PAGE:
CBF has a double role to play, it is responsible for promoting our meat and meat products and exports of livestock. Indeed, perhaps there is a need to consider having a direct connection between the horse industry and the other promotional industries here because that is also another major source of income to farming. People tend to think of CBF from the point of view of its efforts in the area of dead meat sales. We all support that area to the maximum but there is a limit to the type of product that can be sold in processed form and it would be a serious misjudgment of future market trends if we allowed any action to be taken that would diminish our presence in the third country live cattle markets. Indeed, because of our involvement in those markets, we have received dead meat contracts which, in other circumstances, would have gone to our competitors in Australia, New Zealand or the Eastern bloc countries. It is important for those responsible for the promotion of our livestock to remember that there is a role to be played by exporters and those who have been vocal in criticising that area outside this House should consider how much of the product exported live would be of use to the added valud market in Europe. The answer is very little. In regard to our livestock production and our estimates for future production, it is imperative to maintain our presence in the live cattle and sheep market places.

It is now accepted that if it had not been for the competition provided by this market over the past 12 or 18 months, farmers would have experienced serious problems in disposing of the livestock available for processing. This week, some of the factories that claim to be seeking livestock refused to take them from farmers because they believed that prices would decrease further in the weeks ahead. That attitude changed, however, when they discovered that live exporting would resume again in the next week to ten days. I have no doubt that the Minister of State and the officials in his Department will see a role for a proper balance between both ways of disposal. We all wish to see the maximum added value taken from our livestock production but while times have been good in livestock production over the past 12 or 18 months, by the end of the 1990s, we will need to be involved in as many markets as possible for the disposal of our livestock because of increased numbers and the possible changes in regard to subsidies and other income supplements.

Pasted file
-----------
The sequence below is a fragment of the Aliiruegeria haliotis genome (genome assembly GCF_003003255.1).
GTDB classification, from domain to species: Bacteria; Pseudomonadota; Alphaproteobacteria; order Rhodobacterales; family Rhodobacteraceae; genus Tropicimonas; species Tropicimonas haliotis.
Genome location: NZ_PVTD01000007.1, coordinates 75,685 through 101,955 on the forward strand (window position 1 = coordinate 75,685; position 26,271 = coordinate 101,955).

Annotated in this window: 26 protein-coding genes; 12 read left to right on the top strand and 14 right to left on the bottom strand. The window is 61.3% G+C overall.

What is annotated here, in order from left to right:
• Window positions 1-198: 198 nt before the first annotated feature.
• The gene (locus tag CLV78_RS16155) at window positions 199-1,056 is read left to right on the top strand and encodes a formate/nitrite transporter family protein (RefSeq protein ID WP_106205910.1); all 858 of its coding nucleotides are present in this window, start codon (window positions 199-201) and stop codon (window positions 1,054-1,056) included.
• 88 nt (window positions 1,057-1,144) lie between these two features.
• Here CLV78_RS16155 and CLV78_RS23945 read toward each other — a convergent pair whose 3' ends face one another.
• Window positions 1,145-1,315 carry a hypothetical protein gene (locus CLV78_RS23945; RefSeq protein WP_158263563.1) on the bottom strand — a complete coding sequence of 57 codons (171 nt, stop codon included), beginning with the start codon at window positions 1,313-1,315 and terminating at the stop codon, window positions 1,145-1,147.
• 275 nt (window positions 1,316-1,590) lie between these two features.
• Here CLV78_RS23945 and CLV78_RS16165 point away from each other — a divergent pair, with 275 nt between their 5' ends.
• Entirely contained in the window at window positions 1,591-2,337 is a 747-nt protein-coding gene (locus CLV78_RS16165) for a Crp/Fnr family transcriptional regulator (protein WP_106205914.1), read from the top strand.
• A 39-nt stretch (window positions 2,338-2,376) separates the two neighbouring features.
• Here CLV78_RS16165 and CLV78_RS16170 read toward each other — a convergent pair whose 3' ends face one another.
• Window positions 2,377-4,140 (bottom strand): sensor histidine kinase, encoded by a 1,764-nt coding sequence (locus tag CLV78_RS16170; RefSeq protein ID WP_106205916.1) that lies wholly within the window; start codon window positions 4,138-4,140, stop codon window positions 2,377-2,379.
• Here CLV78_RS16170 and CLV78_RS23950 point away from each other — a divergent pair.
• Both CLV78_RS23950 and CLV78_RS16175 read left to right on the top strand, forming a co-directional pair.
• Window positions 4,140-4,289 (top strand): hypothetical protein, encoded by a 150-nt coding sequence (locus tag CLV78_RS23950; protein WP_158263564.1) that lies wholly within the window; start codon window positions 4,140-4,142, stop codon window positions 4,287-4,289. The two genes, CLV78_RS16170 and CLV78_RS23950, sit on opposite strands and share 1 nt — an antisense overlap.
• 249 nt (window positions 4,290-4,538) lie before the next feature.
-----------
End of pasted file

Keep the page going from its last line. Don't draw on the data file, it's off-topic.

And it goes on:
The involvement of Bord Iascaigh Mhara is welcome but I hope that in promoting our fishing industry we do not forget the tourism aspect. I am happy that the Department of Agriculture, Food and Forestry, the Department of the Marine and the Department of Tourism and Trade will be represented on this board. That is imperative because we are in the business of doing a co-ordinated promotion of Ireland. Deputy Deenihan pointed out that some groups have been successful in carrying out their own promotion and that has already been seen. The fact that An Bord Glas will be involved also means that the mushroom industry, for instance, which has been very successful in promoting sales of its products abroad, will make a sizeable contribution in regard to what is required to penetrate the markets.

The market development for Irish food and drink products is important also. We are all aware of the success of some of our drink products throughout the world, due mainly to expert marketing and a superior product. We must produce the highest quality product with the maximum added value and emphasise that the product has been produced in a clean environment. We are all health conscious and it is imperative to maintain this status. Anyone involved in damaging the Credibility of our products, agricultural or otherwise, must be treated with the maximum severity by the powers of the State. At one time some of our competitors cast slurs on our products. It is imperative that we counteract these.